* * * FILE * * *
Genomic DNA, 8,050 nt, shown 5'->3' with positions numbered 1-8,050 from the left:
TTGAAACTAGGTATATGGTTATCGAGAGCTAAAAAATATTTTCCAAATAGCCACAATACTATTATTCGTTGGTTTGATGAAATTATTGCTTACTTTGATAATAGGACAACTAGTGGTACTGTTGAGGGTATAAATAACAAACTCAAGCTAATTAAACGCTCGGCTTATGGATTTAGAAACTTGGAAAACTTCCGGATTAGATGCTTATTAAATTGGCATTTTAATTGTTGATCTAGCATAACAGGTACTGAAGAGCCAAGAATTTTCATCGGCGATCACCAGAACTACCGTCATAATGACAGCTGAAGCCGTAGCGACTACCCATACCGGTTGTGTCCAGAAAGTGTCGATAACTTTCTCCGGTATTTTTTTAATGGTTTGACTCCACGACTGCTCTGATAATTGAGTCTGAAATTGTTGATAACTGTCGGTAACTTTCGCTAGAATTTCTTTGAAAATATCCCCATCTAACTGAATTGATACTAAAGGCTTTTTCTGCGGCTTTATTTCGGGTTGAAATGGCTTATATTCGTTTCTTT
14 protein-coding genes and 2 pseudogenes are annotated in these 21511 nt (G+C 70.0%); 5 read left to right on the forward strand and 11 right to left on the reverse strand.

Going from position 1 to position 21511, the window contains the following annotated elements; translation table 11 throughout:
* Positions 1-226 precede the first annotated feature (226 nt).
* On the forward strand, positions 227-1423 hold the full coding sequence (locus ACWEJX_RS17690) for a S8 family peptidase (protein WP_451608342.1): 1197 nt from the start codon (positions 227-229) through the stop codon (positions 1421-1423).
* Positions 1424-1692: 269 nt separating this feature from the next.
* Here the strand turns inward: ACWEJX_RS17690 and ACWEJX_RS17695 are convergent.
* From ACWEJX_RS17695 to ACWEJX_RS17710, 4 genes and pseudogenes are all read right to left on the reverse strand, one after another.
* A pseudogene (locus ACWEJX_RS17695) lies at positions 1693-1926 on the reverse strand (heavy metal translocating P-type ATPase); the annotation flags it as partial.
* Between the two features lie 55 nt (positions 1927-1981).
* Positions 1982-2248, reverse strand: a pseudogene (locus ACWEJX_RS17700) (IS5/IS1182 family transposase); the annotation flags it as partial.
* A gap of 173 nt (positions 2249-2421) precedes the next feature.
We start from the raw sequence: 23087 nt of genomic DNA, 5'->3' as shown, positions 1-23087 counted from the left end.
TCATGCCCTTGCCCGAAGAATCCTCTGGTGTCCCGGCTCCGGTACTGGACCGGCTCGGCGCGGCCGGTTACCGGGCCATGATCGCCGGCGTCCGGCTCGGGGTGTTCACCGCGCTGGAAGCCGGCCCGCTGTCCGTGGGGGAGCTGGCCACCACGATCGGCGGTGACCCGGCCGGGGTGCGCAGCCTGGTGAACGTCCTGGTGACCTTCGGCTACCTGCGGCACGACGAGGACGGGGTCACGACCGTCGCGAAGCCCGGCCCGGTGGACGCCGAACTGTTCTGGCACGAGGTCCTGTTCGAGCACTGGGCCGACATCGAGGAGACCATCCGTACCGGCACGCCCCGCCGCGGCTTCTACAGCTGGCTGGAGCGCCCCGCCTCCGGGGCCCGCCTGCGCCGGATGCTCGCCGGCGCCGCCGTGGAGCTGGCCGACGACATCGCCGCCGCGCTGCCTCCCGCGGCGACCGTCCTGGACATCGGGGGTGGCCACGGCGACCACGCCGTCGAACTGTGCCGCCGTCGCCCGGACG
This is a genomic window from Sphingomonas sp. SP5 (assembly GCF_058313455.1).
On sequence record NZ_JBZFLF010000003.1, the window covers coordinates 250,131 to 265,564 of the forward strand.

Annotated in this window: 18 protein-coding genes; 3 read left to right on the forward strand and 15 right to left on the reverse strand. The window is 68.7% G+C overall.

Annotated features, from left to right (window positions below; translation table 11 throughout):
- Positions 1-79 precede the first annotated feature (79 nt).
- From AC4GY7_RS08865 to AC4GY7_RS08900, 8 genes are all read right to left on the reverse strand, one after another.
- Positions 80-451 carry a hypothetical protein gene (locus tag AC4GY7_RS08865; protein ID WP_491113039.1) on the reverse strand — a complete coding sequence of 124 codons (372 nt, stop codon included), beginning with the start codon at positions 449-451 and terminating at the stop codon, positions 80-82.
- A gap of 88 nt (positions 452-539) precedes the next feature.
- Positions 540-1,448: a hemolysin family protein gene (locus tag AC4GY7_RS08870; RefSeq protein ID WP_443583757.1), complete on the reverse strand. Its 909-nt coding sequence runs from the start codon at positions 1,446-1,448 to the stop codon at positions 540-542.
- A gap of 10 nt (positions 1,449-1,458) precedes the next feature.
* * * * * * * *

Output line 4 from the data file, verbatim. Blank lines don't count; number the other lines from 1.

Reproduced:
Going from position 1 to position 21511, the window contains the following annotated elements; translation table 11 throughout: